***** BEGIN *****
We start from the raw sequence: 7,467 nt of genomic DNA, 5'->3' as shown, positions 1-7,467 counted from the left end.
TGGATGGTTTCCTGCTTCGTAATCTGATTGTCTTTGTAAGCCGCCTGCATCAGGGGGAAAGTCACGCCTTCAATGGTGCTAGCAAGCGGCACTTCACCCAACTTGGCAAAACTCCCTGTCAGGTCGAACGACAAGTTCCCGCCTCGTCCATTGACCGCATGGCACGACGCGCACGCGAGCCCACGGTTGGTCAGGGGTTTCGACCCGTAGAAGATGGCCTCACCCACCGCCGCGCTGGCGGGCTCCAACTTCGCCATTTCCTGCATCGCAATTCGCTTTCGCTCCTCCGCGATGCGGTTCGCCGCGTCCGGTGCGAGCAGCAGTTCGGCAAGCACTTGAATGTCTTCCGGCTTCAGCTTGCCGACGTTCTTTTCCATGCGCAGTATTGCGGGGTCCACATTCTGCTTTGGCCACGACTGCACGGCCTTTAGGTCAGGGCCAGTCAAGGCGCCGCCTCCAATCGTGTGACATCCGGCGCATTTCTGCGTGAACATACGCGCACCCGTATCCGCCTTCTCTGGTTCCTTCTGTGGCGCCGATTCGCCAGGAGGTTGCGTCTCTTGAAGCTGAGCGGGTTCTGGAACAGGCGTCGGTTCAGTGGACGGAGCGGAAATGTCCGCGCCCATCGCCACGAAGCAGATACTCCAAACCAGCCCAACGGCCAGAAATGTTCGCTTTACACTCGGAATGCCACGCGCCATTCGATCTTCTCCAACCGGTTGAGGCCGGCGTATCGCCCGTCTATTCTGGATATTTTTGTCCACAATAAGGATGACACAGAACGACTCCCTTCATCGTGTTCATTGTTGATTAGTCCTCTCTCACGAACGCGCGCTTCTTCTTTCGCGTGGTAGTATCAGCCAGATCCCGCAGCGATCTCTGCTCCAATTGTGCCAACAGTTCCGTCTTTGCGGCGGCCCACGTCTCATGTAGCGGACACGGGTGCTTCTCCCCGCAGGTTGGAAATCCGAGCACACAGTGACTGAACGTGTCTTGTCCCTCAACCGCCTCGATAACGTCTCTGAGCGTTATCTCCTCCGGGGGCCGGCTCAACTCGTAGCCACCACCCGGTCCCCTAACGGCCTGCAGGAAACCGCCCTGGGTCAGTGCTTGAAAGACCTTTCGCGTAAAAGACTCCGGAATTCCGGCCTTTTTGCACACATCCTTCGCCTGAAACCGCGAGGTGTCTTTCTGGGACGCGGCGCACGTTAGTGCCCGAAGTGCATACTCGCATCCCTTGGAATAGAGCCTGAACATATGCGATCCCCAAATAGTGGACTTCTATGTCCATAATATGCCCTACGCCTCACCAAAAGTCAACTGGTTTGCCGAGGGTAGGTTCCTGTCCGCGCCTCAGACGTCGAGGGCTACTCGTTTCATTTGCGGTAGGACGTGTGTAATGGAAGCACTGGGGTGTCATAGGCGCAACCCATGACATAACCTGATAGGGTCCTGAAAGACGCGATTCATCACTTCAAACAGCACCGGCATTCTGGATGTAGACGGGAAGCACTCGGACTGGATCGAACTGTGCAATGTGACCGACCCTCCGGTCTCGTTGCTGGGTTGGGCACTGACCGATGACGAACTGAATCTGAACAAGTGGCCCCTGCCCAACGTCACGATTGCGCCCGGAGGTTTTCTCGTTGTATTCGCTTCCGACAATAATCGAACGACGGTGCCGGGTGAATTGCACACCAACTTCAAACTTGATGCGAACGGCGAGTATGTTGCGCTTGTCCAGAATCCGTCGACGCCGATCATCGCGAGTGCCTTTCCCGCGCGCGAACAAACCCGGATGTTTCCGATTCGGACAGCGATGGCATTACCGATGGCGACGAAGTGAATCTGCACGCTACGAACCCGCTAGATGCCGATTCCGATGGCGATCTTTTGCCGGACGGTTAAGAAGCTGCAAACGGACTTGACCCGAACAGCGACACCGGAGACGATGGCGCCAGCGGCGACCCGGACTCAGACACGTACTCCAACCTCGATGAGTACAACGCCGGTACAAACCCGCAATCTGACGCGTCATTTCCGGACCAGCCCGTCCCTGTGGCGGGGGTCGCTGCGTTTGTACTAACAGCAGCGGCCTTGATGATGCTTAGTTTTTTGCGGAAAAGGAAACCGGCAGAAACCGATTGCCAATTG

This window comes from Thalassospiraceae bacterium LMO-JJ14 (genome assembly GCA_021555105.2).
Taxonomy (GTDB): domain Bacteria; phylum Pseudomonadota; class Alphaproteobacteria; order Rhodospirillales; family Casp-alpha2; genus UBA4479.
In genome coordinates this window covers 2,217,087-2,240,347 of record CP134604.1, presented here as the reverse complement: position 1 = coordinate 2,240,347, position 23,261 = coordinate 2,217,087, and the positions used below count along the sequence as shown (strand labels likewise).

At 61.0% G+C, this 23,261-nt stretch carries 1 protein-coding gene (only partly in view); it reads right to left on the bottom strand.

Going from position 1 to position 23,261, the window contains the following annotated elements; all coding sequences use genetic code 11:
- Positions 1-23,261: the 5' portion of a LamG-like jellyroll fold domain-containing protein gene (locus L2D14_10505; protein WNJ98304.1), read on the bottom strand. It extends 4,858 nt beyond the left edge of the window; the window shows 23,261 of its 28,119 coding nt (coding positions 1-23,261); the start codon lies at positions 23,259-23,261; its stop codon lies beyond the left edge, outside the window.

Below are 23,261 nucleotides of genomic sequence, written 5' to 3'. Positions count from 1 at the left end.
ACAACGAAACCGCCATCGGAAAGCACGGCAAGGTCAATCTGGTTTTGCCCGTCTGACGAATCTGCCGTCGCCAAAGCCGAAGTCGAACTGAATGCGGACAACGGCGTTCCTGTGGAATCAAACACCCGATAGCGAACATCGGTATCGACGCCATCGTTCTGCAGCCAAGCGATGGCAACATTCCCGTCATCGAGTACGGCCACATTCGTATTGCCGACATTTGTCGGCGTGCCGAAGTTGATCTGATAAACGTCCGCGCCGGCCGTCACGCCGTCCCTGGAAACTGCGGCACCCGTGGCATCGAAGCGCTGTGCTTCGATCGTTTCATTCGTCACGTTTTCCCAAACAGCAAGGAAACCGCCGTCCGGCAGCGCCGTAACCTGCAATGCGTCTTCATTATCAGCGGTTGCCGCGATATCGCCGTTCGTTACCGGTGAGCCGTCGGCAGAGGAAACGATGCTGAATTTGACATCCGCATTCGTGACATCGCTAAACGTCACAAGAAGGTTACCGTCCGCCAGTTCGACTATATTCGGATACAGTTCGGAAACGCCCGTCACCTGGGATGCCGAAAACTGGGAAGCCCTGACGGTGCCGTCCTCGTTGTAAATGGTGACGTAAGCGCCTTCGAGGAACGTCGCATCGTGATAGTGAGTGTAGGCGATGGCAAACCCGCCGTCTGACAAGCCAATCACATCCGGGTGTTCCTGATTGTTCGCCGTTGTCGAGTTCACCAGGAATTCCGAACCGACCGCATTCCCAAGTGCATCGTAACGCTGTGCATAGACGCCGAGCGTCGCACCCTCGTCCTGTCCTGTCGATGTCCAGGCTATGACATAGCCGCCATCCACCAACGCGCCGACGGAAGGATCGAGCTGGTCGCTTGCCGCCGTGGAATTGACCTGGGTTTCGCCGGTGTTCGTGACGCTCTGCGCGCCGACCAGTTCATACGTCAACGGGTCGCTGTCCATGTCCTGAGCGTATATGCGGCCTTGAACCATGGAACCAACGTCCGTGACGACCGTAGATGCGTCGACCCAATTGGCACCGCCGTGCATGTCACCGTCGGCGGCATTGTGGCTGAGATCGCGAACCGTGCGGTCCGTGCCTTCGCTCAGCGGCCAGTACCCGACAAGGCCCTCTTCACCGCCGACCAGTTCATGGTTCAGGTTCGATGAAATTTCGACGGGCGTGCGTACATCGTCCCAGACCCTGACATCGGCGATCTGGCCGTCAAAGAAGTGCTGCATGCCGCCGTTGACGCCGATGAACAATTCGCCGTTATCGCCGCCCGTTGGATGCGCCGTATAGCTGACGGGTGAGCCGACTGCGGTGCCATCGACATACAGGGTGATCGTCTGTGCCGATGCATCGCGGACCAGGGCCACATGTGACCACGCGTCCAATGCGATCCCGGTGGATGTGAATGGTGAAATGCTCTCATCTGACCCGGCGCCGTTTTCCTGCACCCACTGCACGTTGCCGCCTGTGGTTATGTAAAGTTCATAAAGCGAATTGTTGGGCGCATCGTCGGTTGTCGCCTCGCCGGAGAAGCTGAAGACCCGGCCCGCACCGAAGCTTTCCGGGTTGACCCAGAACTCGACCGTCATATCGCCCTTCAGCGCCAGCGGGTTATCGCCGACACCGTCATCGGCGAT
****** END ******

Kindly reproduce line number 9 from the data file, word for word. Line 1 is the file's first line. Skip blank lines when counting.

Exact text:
Below are 23,261 nucleotides of genomic sequence, written 5' to 3'. Positions count from 1 at the left end.